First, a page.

Britain’s energy crisis is deepening by the day, with prices rising and suppliers dropping like flies. Under capitalism, millions face a desperate choice between heating and eating. Only public ownership can keep the lights on this winter.

Britain’s energy crisis is deepening by the day, with prices rising and suppliers dropping like flies. Under capitalism, millions face a desperate choice between heating and eating. Only public ownership can keep the lights on this winter.

Sky-high wholesale gas and electricity prices have caused 12 energy suppliers to go bust already this year. This has led to 1.7m ‘orphaned’ customers being re-allocated to surviving suppliers.

Coupled with predictions of a long, cold winter, millions of workers could face up to 30% higher energy bills by next year. And compounded by the end of furlough and cuts to Universal Credit, this means millions being pushed even further into poverty.

Citizens Advice have warned that many “could end up turning off their fridges and freezers, relying on hot-water bottles for warmth and requesting support to buy extra duvets and blankets.”

The ‘free market’ has failed spectacularly, leaving millions in the cold. Only socialism can solve the energy crisis.

Running on empty

fuel emptyThis fuel crisis has been years in the making. For example, in 2017 Ofgem allowed Centrica, British Gas’ owner, to close down the UK’s largest gas storage facility off the Yorkshire coast. This resulted in the loss of 70% of the country’s gas storage capacity. 

This was despite warnings that it would make Britain more reliant on imports and lead to ‘volatile prices’.

The current global gas shortage has triggered soaring wholesale prices, causing smaller retail energy suppliers to go bust. The growing number of customers that surviving suppliers will be required to absorb means they will also have to absorb a greater financial loss in the short term.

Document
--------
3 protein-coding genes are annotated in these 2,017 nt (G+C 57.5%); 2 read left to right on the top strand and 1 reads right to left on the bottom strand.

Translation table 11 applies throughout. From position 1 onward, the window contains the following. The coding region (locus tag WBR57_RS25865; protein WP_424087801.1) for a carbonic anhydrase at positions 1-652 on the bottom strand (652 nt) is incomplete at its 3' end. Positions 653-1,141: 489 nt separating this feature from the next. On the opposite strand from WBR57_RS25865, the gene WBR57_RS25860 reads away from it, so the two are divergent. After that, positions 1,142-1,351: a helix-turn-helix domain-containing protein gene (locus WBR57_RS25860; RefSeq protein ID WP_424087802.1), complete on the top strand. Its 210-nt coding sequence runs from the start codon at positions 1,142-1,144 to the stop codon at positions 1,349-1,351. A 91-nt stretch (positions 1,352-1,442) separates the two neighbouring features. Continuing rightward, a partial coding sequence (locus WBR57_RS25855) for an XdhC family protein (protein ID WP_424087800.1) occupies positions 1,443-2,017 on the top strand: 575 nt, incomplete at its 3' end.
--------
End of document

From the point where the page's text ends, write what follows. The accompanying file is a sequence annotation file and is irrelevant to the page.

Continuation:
This is resulting in a domino effect, with some experts predicting that only 10 energy companies – or fewer – could survive the winter. Furthermore, if the number of orphaned customers reaches a critical level, concerns are growing that none of these remaining companies will be strong enough to absorb them.

Industry bosses are therefore worried that, with the collapse of the market, the state will be required to step in as a ‘provider of last resort’. So much for the wonders of the ‘free market’!


A knock-on effect of rising gas prices is that electricity costs are also increasing. The National Grid says this has increased the likelihood of power cuts and factory shutdowns this winter. 

Bosses in the steel, chemicals, and ceramics industries are warning of imminent bankruptcies, if nothing is done by the government. Of course it will be the workers of these companies that will be made to suffer, as they are forced to join the dole queue.

There are tensions within the Tories over whether the state should intervene to save businesses and avoid the crisis escalating further.

Kwasi Kwarteng, the secretary for business, energy, and industry, asserted that he had discussed ‘practical solutions’ to protect businesses with chancellor Rishi Sunak. But the Treasury claimed that they had not been involved in these talks – distancing themselves from a possible bailout of energy companies.

This ultimately means that the £1bn-plus cost of rescuing customers from failed suppliers will eventually be passed onto consumers through higher bills, leaving many households with a desperate choice between heating and eating this winter.

Starmer’s ‘pragmatism’

Keir StarmerWith bills rapidly rising, and high public support for nationalisation of utilities, one would have thought this would be an ideal time for the Labour Party to campaign for public ownership of these rip-off companies.

But ‘Sir’ Keir Starmer’s response to the energy crisis has been to ditch his leadership campaign pledge to nationalise the ‘Big Six’ energy companies. In a recent interview with Andrew Marr, for example, Starmer stated point blank that he would refuse to support nationalisation, all in the name of ‘pragmatism’.

Starmer is of course attempting to appease the interests of big business – to reassure the capitalists that Labour won’t impede on their profits.

But British capitalism is experiencing its deepest crisis for over 300 years. The system is on its knees. The only real ‘pragmatic’ solution is to put the system out of its misery.

For public ownership

The ‘free market’ has clearly failed. But the cost of the crisis must not be placed on the shoulders of the working class. The only way forward is on the basis of clear socialist policies. 

This means nationalising the giant energy monopolies and failed suppliers, and the whole energy network, without compensation to the former fat-cat owners.

Under capitalism, we face a bleak future of blackouts and bailouts. Placed under democratic workers’ control and management, however, as part of a rationally planned economy, the energy sector could provide a sustainable and secure supply for all.


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